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Chris Von der Ahe, Bob Caruthers Engage in Mustachioed Power Struggle

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Across SB Nation's baseball network, this week, we've been asked to write about great Grooming Moments in baseball history, and as sad as this might make Jason Motte and Al Hrabosky hirsute relievers didn't even cross my mind when I thought about who to write up. No: This is the perfect opportunity to remember the time "Parisian Bob" Caruthers, the St. Louis Browns' star pitcher-outfielder, and Chris Von der Ahe, their cartoon-character owner, crossed mustaches for the final time.

Caruthers wasn't the proto-Cardinals' first superstar—Charlie Comiskey was their founding first baseman and eventual manager, a sort of cross between John Mabry and Tony La Russa, and they also developed "The Freshest Man on Earth," Arlie Latham. But he was the best they'd ever seen.

In his first full season, 1885, Caruthers—who stood 5'7" and weighed 138 pounds with mustache—led the league with 40 wins (in 53 decisions) and an ERA of 2.07. In 1886 he went 30-14 with a 2.32 ERA and led the league with an OPS of .974, not that anybody was keeping track. (They might have noticed his OPS+ was 201, though.)

After 1887 a case could be made for Caruthers as baseball's best hitter and pitcher, all at once. The 24-year-old was 106-38 as a pitcher, with an ERA of 2.51, and .313/.409/.470 as a hitter, an OPS+ of 156.

It's hard to get an accurate picture of a player who looked like this and who played in the middle of baseball's evolution, but it's clear he had an idea of just how much damage walks could do; his walk rates as a pitcher were frequently among the lowest in the American Association, and as a batter—he split time between the pitcher's box and the outfield—he regularly outwalked players who'd appeared in a third again as many games.

He was the best player in baseball in a time when starting pitchers could accumulate twice as many innings in a season as they do now, and the Browns were lucky to have him. Which is to say that they didn't have him much longer.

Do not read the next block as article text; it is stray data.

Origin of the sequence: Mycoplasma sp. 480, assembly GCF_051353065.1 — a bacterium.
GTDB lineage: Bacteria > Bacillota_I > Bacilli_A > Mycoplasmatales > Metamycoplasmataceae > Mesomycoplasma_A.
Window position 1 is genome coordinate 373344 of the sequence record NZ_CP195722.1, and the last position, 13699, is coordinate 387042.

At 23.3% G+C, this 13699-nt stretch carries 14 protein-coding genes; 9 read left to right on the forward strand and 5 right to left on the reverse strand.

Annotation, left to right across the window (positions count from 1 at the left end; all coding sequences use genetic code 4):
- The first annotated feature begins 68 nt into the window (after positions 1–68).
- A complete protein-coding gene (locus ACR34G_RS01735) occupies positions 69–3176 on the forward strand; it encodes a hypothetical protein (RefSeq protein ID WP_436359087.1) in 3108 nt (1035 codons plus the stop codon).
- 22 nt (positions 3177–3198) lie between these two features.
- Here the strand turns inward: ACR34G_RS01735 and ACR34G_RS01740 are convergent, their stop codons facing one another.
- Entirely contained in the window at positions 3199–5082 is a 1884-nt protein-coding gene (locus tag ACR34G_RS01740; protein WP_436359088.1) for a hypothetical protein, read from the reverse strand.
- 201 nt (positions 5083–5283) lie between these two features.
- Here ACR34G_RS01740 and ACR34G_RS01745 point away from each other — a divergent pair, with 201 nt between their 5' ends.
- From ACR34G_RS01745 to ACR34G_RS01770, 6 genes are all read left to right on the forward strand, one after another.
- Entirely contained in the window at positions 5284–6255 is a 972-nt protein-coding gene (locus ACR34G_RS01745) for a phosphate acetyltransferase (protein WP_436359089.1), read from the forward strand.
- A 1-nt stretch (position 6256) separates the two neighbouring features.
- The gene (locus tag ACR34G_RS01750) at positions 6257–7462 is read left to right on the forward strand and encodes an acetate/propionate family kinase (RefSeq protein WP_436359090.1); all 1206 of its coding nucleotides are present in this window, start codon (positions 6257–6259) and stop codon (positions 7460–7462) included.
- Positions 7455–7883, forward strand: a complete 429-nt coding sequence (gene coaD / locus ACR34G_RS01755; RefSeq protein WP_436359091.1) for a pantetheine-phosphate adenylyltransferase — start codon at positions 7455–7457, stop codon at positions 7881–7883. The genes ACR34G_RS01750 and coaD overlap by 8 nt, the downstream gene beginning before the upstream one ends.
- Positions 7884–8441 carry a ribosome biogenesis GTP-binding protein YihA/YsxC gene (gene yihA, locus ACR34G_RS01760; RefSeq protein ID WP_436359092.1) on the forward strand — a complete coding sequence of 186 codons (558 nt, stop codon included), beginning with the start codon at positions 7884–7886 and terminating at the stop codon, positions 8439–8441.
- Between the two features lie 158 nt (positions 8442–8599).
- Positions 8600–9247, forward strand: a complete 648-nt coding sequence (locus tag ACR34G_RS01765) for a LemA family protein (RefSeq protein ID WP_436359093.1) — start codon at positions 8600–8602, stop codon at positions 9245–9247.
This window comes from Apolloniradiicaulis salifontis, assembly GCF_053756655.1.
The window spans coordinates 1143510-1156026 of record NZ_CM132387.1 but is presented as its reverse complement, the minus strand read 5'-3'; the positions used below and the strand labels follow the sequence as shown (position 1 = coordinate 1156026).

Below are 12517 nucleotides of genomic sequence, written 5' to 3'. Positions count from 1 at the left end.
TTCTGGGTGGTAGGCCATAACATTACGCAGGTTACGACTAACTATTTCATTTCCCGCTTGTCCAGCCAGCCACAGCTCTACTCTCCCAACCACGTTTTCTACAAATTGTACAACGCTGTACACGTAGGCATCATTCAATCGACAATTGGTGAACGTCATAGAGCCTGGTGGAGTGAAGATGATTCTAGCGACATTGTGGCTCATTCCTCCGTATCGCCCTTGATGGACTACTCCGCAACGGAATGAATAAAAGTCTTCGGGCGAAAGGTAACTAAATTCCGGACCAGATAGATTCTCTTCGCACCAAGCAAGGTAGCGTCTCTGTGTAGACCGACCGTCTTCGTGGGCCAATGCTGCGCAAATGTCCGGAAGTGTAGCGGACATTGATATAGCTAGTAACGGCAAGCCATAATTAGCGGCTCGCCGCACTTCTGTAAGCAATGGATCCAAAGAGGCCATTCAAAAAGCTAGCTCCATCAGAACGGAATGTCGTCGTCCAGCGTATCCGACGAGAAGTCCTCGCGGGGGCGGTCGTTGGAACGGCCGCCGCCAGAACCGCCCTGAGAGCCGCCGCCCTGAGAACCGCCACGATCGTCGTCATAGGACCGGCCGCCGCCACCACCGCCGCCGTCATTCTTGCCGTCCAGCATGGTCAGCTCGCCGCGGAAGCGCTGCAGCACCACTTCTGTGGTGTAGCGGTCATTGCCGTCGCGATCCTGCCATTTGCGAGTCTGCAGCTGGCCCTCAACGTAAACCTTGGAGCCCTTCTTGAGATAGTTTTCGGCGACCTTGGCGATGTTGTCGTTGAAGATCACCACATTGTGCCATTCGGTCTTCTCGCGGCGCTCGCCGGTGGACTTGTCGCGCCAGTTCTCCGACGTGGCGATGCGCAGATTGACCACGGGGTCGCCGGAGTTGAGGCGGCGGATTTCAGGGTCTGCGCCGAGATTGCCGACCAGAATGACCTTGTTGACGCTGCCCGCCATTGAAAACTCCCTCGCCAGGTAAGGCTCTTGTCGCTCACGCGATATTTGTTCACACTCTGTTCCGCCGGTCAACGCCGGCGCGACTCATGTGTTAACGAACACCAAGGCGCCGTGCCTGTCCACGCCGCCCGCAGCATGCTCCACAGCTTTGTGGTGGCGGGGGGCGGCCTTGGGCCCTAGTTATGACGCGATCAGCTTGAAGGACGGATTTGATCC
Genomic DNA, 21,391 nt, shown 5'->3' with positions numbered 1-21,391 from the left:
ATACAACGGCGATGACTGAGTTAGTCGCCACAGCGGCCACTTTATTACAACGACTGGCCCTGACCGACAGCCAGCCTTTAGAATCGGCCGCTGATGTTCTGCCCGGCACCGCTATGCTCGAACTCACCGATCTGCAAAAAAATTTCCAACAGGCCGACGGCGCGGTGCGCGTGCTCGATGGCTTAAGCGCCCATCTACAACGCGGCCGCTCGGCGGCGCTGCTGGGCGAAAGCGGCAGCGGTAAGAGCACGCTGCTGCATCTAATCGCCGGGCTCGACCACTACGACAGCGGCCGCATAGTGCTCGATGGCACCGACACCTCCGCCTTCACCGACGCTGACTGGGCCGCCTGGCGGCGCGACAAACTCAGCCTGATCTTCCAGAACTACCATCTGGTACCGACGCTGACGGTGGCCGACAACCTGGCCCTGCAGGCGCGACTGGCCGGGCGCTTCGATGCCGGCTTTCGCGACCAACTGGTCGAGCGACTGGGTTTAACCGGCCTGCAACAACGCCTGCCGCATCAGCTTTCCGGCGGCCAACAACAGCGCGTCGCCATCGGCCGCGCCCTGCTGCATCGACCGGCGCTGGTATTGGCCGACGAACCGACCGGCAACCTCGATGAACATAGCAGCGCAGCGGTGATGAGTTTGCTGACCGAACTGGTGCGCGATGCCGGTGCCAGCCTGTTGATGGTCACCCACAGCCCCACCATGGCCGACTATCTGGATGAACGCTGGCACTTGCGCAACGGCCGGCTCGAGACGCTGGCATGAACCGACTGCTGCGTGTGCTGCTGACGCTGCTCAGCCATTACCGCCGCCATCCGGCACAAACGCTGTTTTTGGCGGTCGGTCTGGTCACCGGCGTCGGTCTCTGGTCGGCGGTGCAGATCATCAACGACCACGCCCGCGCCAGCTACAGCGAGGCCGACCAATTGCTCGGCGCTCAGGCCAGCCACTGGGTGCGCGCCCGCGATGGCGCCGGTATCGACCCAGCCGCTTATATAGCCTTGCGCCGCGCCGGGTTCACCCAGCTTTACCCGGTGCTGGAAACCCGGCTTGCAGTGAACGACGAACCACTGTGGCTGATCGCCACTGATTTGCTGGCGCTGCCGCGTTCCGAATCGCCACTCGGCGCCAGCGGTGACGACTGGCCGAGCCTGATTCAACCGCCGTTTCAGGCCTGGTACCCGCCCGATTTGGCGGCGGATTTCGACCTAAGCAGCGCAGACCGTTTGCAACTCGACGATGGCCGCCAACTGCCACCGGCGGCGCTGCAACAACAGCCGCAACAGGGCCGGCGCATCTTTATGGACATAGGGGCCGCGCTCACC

Enter a man with a much bolder mustache: Chris Von der Ahe, the Browns' owner, is usually afforded "eccentric" for his Homeric epithet, out of a reluctance to speak ill of the dead. I, on the other hand, remain convinced that the man himself wouldn't want us to sugarcoat it. With that in mind: Chris Von der Ahe was crazy.

This post goes on after the jump, but I thought I'd take this opportunity to mention that if you like this sort of thing, you might enjoy The Ultimate Cardinals Record Book, in which I devoted no fewer than two chapters to Bob Caruthers and Von der Ahe, because I could. It's available on Amazon at that link and at Barnes and Noble, if you live in the St. Louis area. Thanks!

Here's how Von der Ahe was crazy: He didn't understand baseball, but he installed himself as manager on multiple occasions. He built a giant statue of himself in front of the Browns' ballpark that was ridiculous enough that one unknown sportswriter's barb—he called it Von der Ahe Discovers the West—has been passed down through history to explain it. He had the idea for the first mallpark, building an amusement park beyond the outfield with water flumes, an artificial lake, and a horse-racing track.

Caruthers didn't help matters. After that golden 1885 season he fled with a teammate to France, where he conducted his prolonged contract negotiations telegraphically. And in 1887, following the Browns' embarrassing loss in a proto-World-Series designed by Von der Ahe as an enormous, Super Bowl-ian spectacle—stop me if you've heard this one before—the Browns' best player took the blame.

The Browns' effort in the series was criticized, and Caruthers, a card sharp, carouser, and general mustachioed man-about-town, took the brunt of the blame for the distraction. Two months after he'd gone 29-9 and hit .357, the Brown sold Bob Caruthers to the Brooklyn Bridegrooms for something like $200,000 in 2011 money. SABR's biography does a good job of catching the flavor of the negotiations:

"When asked about the terms of the contract and the salary he was to receive, Caruthers said, ‘I will get a larger salary than any ball player has ever received, but I can't say what it is. My mouth is closed.'

" ‘It lays the [King] Kelly deal entirely in the shade,' said Pritchard, ‘and that is all I want to say about it.' ... Byrne was more communicative. ‘As for Caruthers his Association contract calls for $2,000, but we will give him more money than ever has been or ever will be paid any other player.' "

So ended Caruthers's St. Louis career, at least for the moment. With the Bridegrooms he was never quite the same, but I don't think anybody minded—over four seasons he hit .252/.370/.350, for an OPS+ of 118, while going 110-51 with a 2.92 ERA on the mound.

In 1892, with the Browns newly installed in the National League and about to go into a tailspin that wouldn't resolve itself for 20 years, Caruthers reemerged one more time. Dead-armed at 28—he went 2-10, having thrown 2700 innings already in his brief career—he spent most of the time in the outfield and showed that, however little he had left as a pitcher, he still knew how to frustrate them. In 143 games, a career high, as the squad's starting right fielder, he hit .277/.386/.357 (120) and walked 86 times, fifth-most in the National League.